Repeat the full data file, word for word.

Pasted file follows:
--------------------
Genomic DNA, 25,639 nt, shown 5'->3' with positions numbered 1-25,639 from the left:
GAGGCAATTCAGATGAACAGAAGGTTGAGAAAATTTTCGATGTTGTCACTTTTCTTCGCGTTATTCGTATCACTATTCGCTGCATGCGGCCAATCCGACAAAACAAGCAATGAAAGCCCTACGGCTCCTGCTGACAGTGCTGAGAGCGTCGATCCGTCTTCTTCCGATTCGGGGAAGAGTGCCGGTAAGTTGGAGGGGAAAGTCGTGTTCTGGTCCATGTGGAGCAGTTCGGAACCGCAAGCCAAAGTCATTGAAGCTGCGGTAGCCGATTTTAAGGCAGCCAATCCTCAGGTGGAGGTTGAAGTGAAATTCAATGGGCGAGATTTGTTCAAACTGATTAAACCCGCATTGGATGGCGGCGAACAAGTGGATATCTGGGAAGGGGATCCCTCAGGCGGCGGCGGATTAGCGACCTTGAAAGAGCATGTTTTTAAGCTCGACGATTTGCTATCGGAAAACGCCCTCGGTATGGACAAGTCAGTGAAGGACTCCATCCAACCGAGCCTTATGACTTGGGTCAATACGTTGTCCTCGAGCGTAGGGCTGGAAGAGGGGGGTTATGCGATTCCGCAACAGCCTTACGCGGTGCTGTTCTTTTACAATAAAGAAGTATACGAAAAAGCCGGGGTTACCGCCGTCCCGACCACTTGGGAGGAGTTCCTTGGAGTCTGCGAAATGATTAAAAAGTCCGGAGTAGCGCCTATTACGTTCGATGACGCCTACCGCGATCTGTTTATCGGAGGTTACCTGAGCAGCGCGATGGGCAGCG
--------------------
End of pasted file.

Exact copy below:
Genomic DNA, 25,639 nt, shown 5'->3' with positions numbered 1-25,639 from the left:
GAGGCAATTCAGATGAACAGAAGGTTGAGAAAATTTTCGATGTTGTCACTTTTCTTCGCGTTATTCGTATCACTATTCGCTGCATGCGGCCAATCCGACAAAACAAGCAATGAAAGCCCTACGGCTCCTGCTGACAGTGCTGAGAGCGTCGATCCGTCTTCTTCCGATTCGGGGAAGAGTGCCGGTAAGTTGGAGGGGAAAGTCGTGTTCTGGTCCATGTGGAGCAGTTCGGAACCGCAAGCCAAAGTCATTGAAGCTGCGGTAGCCGATTTTAAGGCAGCCAATCCTCAGGTGGAGGTTGAAGTGAAATTCAATGGGCGAGATTTGTTCAAACTGATTAAACCCGCATTGGATGGCGGCGAACAAGTGGATATCTGGGAAGGGGATCCCTCAGGCGGCGGCGGATTAGCGACCTTGAAAGAGCATGTTTTTAAGCTCGACGATTTGCTATCGGAAAACGCCCTCGGTATGGACAAGTCAGTGAAGGACTCCATCCAACCGAGCCTTATGACTTGGGTCAATACGTTGTCCTCGAGCGTAGGGCTGGAAGAGGGGGGTTATGCGATTCCGCAACAGCCTTACGCGGTGCTGTTCTTTTACAATAAAGAAGTATACGAAAAAGCCGGGGTTACCGCCGTCCCGACCACTTGGGAGGAGTTCCTTGGAGTCTGCGAAATGATTAAAAAGTCCGGAGTAGCGCCTATTACGTTCGATGACGCCTACCGCGATCTGTTTATCGGAGGTTACCTGAGCAGCGCGATGGGCAGCG